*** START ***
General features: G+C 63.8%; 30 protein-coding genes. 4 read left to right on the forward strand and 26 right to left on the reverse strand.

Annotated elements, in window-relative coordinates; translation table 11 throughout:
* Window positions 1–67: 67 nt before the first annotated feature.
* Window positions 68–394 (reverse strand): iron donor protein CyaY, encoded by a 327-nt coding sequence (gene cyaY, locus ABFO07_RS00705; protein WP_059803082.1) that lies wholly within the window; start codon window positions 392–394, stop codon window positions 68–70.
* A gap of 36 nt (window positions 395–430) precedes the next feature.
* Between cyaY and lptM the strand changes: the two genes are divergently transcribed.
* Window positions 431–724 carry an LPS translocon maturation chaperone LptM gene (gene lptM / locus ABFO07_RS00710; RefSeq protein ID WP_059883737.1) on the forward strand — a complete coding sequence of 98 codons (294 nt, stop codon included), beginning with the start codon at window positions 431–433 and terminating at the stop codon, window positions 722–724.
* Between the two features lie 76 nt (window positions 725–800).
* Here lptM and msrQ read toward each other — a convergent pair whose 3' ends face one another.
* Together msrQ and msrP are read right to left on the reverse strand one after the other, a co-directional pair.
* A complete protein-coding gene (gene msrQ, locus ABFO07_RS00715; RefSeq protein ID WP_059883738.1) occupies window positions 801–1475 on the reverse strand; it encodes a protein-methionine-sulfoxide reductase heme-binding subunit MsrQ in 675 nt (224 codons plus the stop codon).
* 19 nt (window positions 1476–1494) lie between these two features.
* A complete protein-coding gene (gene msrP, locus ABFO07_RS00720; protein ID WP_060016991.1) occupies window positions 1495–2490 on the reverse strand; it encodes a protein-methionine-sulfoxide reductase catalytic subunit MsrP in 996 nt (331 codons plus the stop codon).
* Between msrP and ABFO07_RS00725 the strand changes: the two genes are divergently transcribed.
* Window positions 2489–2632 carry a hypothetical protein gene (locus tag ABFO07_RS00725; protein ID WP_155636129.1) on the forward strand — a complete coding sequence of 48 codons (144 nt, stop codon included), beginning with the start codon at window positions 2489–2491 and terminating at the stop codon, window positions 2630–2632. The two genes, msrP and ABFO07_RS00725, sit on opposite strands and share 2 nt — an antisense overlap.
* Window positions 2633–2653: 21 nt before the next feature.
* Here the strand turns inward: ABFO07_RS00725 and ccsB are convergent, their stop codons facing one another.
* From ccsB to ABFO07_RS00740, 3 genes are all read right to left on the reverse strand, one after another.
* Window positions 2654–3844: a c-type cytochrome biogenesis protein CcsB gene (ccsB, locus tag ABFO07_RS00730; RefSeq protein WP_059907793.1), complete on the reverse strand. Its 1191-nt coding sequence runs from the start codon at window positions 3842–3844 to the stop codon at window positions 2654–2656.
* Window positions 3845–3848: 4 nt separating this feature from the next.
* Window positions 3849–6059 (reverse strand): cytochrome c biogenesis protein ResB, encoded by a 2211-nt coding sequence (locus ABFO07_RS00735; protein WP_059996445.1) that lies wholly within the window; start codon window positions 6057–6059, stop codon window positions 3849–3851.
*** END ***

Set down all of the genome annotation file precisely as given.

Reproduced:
General features: G+C 63.8%; 30 protein-coding genes. 4 read left to right on the forward strand and 26 right to left on the reverse strand.

Annotated elements, in window-relative coordinates; translation table 11 throughout:
* Window positions 1–67: 67 nt before the first annotated feature.
* Window positions 68–394 (reverse strand): iron donor protein CyaY, encoded by a 327-nt coding sequence (gene cyaY, locus ABFO07_RS00705; protein WP_059803082.1) that lies wholly within the window; start codon window positions 392–394, stop codon window positions 68–70.
* A gap of 36 nt (window positions 395–430) precedes the next feature.
* Between cyaY and lptM the strand changes: the two genes are divergently transcribed.
* Window positions 431–724 carry an LPS translocon maturation chaperone LptM gene (gene lptM / locus ABFO07_RS00710; RefSeq protein ID WP_059883737.1) on the forward strand — a complete coding sequence of 98 codons (294 nt, stop codon included), beginning with the start codon at window positions 431–433 and terminating at the stop codon, window positions 722–724.
* Between the two features lie 76 nt (window positions 725–800).
* Here lptM and msrQ read toward each other — a convergent pair whose 3' ends face one another.
* Together msrQ and msrP are read right to left on the reverse strand one after the other, a co-directional pair.
* A complete protein-coding gene (gene msrQ, locus ABFO07_RS00715; RefSeq protein ID WP_059883738.1) occupies window positions 801–1475 on the reverse strand; it encodes a protein-methionine-sulfoxide reductase heme-binding subunit MsrQ in 675 nt (224 codons plus the stop codon).
* 19 nt (window positions 1476–1494) lie between these two features.
* A complete protein-coding gene (gene msrP, locus ABFO07_RS00720; protein ID WP_060016991.1) occupies window positions 1495–2490 on the reverse strand; it encodes a protein-methionine-sulfoxide reductase catalytic subunit MsrP in 996 nt (331 codons plus the stop codon).
* Between msrP and ABFO07_RS00725 the strand changes: the two genes are divergently transcribed.
* Window positions 2489–2632 carry a hypothetical protein gene (locus tag ABFO07_RS00725; protein ID WP_155636129.1) on the forward strand — a complete coding sequence of 48 codons (144 nt, stop codon included), beginning with the start codon at window positions 2489–2491 and terminating at the stop codon, window positions 2630–2632. The two genes, msrP and ABFO07_RS00725, sit on opposite strands and share 2 nt — an antisense overlap.
* Window positions 2633–2653: 21 nt before the next feature.
* Here the strand turns inward: ABFO07_RS00725 and ccsB are convergent, their stop codons facing one another.
* From ccsB to ABFO07_RS00740, 3 genes are all read right to left on the reverse strand, one after another.
* Window positions 2654–3844: a c-type cytochrome biogenesis protein CcsB gene (ccsB, locus tag ABFO07_RS00730; RefSeq protein WP_059907793.1), complete on the reverse strand. Its 1191-nt coding sequence runs from the start codon at window positions 3842–3844 to the stop codon at window positions 2654–2656.
* Window positions 3845–3848: 4 nt separating this feature from the next.
* Window positions 3849–6059 (reverse strand): cytochrome c biogenesis protein ResB, encoded by a 2211-nt coding sequence (locus ABFO07_RS00735; protein WP_059996445.1) that lies wholly within the window; start codon window positions 6057–6059, stop codon window positions 3849–3851.